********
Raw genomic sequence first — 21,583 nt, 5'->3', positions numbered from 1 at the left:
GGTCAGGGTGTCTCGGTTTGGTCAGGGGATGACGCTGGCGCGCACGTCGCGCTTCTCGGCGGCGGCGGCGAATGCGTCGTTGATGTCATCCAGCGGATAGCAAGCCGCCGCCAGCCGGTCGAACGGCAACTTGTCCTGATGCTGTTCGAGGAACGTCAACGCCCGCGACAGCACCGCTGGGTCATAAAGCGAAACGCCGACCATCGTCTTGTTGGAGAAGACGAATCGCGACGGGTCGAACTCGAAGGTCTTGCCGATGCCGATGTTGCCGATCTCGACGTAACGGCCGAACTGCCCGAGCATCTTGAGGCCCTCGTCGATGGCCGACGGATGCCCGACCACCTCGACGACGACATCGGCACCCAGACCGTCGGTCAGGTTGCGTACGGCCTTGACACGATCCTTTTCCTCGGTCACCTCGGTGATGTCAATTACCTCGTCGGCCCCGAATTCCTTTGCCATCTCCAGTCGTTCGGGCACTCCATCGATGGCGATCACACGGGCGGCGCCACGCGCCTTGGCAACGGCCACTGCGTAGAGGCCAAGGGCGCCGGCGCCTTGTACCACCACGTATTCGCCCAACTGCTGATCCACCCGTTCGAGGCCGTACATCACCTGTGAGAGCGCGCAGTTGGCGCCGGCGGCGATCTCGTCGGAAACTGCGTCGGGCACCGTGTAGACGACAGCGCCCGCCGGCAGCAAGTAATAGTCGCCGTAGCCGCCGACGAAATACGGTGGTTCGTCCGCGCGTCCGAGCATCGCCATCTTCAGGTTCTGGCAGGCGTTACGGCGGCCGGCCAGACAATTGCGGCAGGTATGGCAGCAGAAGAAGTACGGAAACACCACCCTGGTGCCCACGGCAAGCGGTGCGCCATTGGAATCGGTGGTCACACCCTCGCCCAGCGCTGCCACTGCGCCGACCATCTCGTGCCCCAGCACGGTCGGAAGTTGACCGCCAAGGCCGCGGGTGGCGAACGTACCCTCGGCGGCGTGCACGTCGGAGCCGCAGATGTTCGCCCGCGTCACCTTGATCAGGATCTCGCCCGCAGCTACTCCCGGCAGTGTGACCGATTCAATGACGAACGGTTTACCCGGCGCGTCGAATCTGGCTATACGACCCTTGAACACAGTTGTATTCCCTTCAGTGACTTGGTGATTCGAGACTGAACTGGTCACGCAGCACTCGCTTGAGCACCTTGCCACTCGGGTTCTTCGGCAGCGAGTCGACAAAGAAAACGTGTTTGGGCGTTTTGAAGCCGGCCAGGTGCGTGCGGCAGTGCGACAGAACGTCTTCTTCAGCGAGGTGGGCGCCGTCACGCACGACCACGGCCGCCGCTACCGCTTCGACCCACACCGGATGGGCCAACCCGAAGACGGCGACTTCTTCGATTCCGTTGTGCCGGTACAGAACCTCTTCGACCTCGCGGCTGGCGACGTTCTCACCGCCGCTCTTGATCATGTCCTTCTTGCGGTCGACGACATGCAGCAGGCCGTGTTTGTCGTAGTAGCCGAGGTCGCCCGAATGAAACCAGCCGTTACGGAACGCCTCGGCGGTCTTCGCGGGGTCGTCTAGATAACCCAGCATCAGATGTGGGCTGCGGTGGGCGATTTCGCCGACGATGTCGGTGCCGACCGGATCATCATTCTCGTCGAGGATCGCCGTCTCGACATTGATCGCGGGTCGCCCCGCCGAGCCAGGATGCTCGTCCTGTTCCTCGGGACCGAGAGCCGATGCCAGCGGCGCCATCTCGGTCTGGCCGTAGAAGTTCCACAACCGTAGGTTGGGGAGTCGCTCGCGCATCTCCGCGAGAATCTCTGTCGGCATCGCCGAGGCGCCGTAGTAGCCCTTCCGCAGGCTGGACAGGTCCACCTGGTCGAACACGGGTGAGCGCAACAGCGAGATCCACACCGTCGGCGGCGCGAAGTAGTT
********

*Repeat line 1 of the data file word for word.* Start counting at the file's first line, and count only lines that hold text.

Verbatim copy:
Raw genomic sequence first — 21,583 nt, 5'->3', positions numbered from 1 at the left: